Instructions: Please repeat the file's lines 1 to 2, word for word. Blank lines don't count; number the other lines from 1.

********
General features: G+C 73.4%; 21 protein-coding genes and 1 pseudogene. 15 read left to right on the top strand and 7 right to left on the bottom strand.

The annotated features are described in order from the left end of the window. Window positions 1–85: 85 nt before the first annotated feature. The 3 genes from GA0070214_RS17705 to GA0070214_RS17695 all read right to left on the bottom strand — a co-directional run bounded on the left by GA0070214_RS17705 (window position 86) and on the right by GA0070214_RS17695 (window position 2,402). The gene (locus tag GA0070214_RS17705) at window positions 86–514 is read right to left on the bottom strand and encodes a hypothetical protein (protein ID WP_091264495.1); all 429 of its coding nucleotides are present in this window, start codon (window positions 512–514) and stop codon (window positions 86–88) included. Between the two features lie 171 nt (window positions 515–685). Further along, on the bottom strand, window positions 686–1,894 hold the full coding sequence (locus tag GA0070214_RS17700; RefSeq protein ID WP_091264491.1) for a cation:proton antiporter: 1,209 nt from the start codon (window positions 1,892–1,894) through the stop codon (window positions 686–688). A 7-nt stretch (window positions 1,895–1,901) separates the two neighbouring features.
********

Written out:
General features: G+C 73.4%; 21 protein-coding genes and 1 pseudogene. 15 read left to right on the top strand and 7 right to left on the bottom strand.

The annotated features are described in order from the left end of the window. Window positions 1–85: 85 nt before the first annotated feature. The 3 genes from GA0070214_RS17705 to GA0070214_RS17695 all read right to left on the bottom strand — a co-directional run bounded on the left by GA0070214_RS17705 (window position 86) and on the right by GA0070214_RS17695 (window position 2,402). The gene (locus tag GA0070214_RS17705) at window positions 86–514 is read right to left on the bottom strand and encodes a hypothetical protein (protein ID WP_091264495.1); all 429 of its coding nucleotides are present in this window, start codon (window positions 512–514) and stop codon (window positions 86–88) included. Between the two features lie 171 nt (window positions 515–685). Further along, on the bottom strand, window positions 686–1,894 hold the full coding sequence (locus tag GA0070214_RS17700; RefSeq protein ID WP_091264491.1) for a cation:proton antiporter: 1,209 nt from the start codon (window positions 1,892–1,894) through the stop codon (window positions 686–688). A 7-nt stretch (window positions 1,895–1,901) separates the two neighbouring features.